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A Magazine for Sheffield

Planning & Good Company


Once, on a Christmas day walk across an icy field, I came upon a poster pinned to a telegraph pole. It was the notice of a planning application for a controversial development on a green field site. The consultation period was timed to coincide with the bleak mid-winter, when people have more on their minds than scanning the horizon to defend their local environment and heritage. I wouldn't suggest that the good people of the city's planning control use such underhand tricks to evade the public gaze, but I'm certain that some Scrooge-like developers do. They know that people are instinctively suspicious of change, and that most of their work is motivated by profit rather than beautifying the landscape.

Planning processes feel like a slow grind of hype, false promises and overruled objections. While the Sheffield newspapers seem effusively keen to talk the city centre Sevenstone development into action, it was sad to note the recent forced sale of the Abbeydale Picture House into private ownership, unnamed at the time of writing.

As the winter of discontent creeps up on us, Veolia have applied for a 30% expansion of waste incineration at their Bernard Road plant, shipping rubbish in from as far away as Doncaster and the Derbyshire Dales. This one could kick up a stink. The whole project was bitterly opposed from the start by environmental groups. You may even recall Greenpeace protesters scaling the chimneys back in 2001, claiming that the plant's pollution record was the worst in Britain. Veolia's contract with the council lives on like the ghost of Christmas past, apparently doomed to annoy people for quite some time. The currently proposed expansion into viability by waste "importing" was always on the cards.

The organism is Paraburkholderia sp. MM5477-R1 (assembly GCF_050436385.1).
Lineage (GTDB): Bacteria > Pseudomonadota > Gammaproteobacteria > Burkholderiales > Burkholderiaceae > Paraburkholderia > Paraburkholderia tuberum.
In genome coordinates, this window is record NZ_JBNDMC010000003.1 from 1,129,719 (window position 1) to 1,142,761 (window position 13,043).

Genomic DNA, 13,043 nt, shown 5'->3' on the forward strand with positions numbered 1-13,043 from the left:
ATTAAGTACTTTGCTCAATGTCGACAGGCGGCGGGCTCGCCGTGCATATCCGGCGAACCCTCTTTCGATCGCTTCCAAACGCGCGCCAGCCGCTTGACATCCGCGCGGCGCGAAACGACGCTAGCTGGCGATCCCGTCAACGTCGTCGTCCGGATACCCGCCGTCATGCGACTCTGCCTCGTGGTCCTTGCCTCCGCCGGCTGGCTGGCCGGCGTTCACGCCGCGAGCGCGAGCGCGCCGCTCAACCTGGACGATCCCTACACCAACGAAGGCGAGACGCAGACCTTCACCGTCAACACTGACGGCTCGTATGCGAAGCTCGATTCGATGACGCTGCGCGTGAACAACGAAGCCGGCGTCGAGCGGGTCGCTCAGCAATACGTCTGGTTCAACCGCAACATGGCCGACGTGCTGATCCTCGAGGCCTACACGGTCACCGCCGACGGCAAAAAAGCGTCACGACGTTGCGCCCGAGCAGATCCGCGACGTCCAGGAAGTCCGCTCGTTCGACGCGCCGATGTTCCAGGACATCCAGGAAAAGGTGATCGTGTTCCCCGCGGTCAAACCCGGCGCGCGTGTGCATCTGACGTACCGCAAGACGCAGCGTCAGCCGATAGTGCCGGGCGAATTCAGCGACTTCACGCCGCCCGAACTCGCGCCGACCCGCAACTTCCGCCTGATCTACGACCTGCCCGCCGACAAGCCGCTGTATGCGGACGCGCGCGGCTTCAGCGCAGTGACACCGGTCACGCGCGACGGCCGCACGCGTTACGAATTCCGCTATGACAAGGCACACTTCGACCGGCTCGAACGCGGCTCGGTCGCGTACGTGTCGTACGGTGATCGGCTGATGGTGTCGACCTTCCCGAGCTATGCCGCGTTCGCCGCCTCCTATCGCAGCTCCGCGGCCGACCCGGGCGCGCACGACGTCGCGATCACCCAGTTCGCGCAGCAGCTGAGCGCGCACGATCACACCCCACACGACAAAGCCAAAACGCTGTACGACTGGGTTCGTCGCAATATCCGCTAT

Like Sterecycle's waste treatment factory on nearby Sheffield Road, these are experimental processes. That particular one killed an employee in a boiler explosion. Then in 2012, the operation went bust, much to the relief of people who live and work between Tinsley and Magna, which has low air quality anyway. The testing ground for these experiments always seem to be the lungs of residents in environmentally degraded working class areas downwind of our famously green city. Meanwhile, some of the city's chattering classes are far more interested in about rescuing Sheffield airport. Wonder if they live under the flight path?

If you feel at all concerned about living in a city with areas of air pollution 50% above safe limits, check out the excellent, award-winning website of the East End Quality of Life Initiative. Co-ordinator Neil Parry's project campaigns for social, economic and environmental change right across Sheffield, and has influence nationally. They note that leafy Broomhill is the single worst hotspot for traffic fumes. Thank goodness no developers are planning new supermarkets round there. Oh, wait a minute...